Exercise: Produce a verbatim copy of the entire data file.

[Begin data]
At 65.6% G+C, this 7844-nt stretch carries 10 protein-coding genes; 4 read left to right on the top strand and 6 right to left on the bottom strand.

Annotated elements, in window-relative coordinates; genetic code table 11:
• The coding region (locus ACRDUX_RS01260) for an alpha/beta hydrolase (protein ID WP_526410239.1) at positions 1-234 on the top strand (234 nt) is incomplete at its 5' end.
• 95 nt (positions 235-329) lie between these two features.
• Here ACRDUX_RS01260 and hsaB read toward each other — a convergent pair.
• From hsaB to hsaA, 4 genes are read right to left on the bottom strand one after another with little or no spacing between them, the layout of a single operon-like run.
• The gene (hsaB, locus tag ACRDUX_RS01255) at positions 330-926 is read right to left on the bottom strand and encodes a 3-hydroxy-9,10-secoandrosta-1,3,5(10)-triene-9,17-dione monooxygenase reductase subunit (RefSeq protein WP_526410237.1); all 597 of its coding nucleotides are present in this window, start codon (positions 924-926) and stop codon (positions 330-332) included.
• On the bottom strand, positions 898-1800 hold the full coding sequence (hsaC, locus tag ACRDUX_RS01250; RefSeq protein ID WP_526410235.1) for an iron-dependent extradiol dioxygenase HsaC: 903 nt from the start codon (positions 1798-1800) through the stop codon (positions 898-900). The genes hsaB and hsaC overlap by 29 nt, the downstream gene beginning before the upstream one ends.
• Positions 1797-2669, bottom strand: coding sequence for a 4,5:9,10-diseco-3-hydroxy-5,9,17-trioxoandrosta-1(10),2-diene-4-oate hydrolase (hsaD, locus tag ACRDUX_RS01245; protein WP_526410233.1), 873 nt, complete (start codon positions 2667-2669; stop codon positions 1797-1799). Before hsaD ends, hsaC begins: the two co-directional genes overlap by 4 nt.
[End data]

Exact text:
At 65.6% G+C, this 7844-nt stretch carries 10 protein-coding genes; 4 read left to right on the top strand and 6 right to left on the bottom strand.

Annotated elements, in window-relative coordinates; genetic code table 11:
• The coding region (locus ACRDUX_RS01260) for an alpha/beta hydrolase (protein ID WP_526410239.1) at positions 1-234 on the top strand (234 nt) is incomplete at its 5' end.
• 95 nt (positions 235-329) lie between these two features.
• Here ACRDUX_RS01260 and hsaB read toward each other — a convergent pair.
• From hsaB to hsaA, 4 genes are read right to left on the bottom strand one after another with little or no spacing between them, the layout of a single operon-like run.
• The gene (hsaB, locus tag ACRDUX_RS01255) at positions 330-926 is read right to left on the bottom strand and encodes a 3-hydroxy-9,10-secoandrosta-1,3,5(10)-triene-9,17-dione monooxygenase reductase subunit (RefSeq protein WP_526410237.1); all 597 of its coding nucleotides are present in this window, start codon (positions 924-926) and stop codon (positions 330-332) included.
• On the bottom strand, positions 898-1800 hold the full coding sequence (hsaC, locus tag ACRDUX_RS01250; RefSeq protein ID WP_526410235.1) for an iron-dependent extradiol dioxygenase HsaC: 903 nt from the start codon (positions 1798-1800) through the stop codon (positions 898-900). The genes hsaB and hsaC overlap by 29 nt, the downstream gene beginning before the upstream one ends.
• Positions 1797-2669, bottom strand: coding sequence for a 4,5:9,10-diseco-3-hydroxy-5,9,17-trioxoandrosta-1(10),2-diene-4-oate hydrolase (hsaD, locus tag ACRDUX_RS01245; protein WP_526410233.1), 873 nt, complete (start codon positions 2667-2669; stop codon positions 1797-1799). Before hsaD ends, hsaC begins: the two co-directional genes overlap by 4 nt.